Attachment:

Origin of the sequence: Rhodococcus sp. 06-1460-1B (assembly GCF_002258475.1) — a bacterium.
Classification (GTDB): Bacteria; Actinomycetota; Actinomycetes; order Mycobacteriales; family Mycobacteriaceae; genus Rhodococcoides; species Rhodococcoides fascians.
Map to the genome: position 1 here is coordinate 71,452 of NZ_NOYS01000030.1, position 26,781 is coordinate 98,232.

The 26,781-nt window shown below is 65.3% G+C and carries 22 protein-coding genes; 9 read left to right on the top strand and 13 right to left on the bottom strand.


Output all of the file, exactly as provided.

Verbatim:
Origin of the sequence: Rhodococcus sp. 06-1460-1B (assembly GCF_002258475.1) — a bacterium.
Classification (GTDB): Bacteria; Actinomycetota; Actinomycetes; order Mycobacteriales; family Mycobacteriaceae; genus Rhodococcoides; species Rhodococcoides fascians.
Map to the genome: position 1 here is coordinate 71,452 of NZ_NOYS01000030.1, position 26,781 is coordinate 98,232.

The 26,781-nt window shown below is 65.3% G+C and carries 22 protein-coding genes; 9 read left to right on the top strand and 13 right to left on the bottom strand.